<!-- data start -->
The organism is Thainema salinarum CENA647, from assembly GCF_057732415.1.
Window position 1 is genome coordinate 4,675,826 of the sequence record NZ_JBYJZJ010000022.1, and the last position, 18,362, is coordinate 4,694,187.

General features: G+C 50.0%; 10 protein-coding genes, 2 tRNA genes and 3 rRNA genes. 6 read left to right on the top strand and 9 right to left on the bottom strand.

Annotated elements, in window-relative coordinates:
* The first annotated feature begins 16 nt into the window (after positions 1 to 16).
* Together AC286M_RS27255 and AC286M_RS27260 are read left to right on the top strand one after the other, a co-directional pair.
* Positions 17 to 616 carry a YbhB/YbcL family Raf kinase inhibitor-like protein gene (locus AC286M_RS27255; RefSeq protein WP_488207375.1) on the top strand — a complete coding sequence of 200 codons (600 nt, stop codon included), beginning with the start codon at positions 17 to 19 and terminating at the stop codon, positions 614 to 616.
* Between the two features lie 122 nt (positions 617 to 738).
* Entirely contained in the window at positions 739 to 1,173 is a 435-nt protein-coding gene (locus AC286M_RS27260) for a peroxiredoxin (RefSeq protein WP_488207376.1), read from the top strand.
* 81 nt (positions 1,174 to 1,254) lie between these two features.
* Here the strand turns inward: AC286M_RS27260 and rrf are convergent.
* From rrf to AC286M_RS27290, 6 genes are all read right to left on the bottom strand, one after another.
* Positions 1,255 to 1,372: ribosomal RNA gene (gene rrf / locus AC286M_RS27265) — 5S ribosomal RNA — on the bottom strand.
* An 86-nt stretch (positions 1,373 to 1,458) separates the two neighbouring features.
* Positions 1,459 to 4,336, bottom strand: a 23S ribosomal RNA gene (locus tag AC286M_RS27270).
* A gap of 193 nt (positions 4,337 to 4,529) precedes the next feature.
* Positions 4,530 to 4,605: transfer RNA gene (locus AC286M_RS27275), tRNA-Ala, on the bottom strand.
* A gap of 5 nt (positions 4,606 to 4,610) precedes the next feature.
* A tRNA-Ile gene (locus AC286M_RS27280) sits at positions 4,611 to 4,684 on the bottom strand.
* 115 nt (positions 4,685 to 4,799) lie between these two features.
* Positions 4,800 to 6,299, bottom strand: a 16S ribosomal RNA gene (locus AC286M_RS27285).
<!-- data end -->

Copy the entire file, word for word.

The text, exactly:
The organism is Thainema salinarum CENA647, from assembly GCF_057732415.1.
Window position 1 is genome coordinate 4,675,826 of the sequence record NZ_JBYJZJ010000022.1, and the last position, 18,362, is coordinate 4,694,187.

General features: G+C 50.0%; 10 protein-coding genes, 2 tRNA genes and 3 rRNA genes. 6 read left to right on the top strand and 9 right to left on the bottom strand.

Annotated elements, in window-relative coordinates:
* The first annotated feature begins 16 nt into the window (after positions 1 to 16).
* Together AC286M_RS27255 and AC286M_RS27260 are read left to right on the top strand one after the other, a co-directional pair.
* Positions 17 to 616 carry a YbhB/YbcL family Raf kinase inhibitor-like protein gene (locus AC286M_RS27255; RefSeq protein WP_488207375.1) on the top strand — a complete coding sequence of 200 codons (600 nt, stop codon included), beginning with the start codon at positions 17 to 19 and terminating at the stop codon, positions 614 to 616.
* Between the two features lie 122 nt (positions 617 to 738).
* Entirely contained in the window at positions 739 to 1,173 is a 435-nt protein-coding gene (locus AC286M_RS27260) for a peroxiredoxin (RefSeq protein WP_488207376.1), read from the top strand.
* 81 nt (positions 1,174 to 1,254) lie between these two features.
* Here the strand turns inward: AC286M_RS27260 and rrf are convergent.
* From rrf to AC286M_RS27290, 6 genes are all read right to left on the bottom strand, one after another.
* Positions 1,255 to 1,372: ribosomal RNA gene (gene rrf / locus AC286M_RS27265) — 5S ribosomal RNA — on the bottom strand.
* An 86-nt stretch (positions 1,373 to 1,458) separates the two neighbouring features.
* Positions 1,459 to 4,336, bottom strand: a 23S ribosomal RNA gene (locus tag AC286M_RS27270).
* A gap of 193 nt (positions 4,337 to 4,529) precedes the next feature.
* Positions 4,530 to 4,605: transfer RNA gene (locus AC286M_RS27275), tRNA-Ala, on the bottom strand.
* A gap of 5 nt (positions 4,606 to 4,610) precedes the next feature.
* A tRNA-Ile gene (locus AC286M_RS27280) sits at positions 4,611 to 4,684 on the bottom strand.
* 115 nt (positions 4,685 to 4,799) lie between these two features.
* Positions 4,800 to 6,299, bottom strand: a 16S ribosomal RNA gene (locus AC286M_RS27285).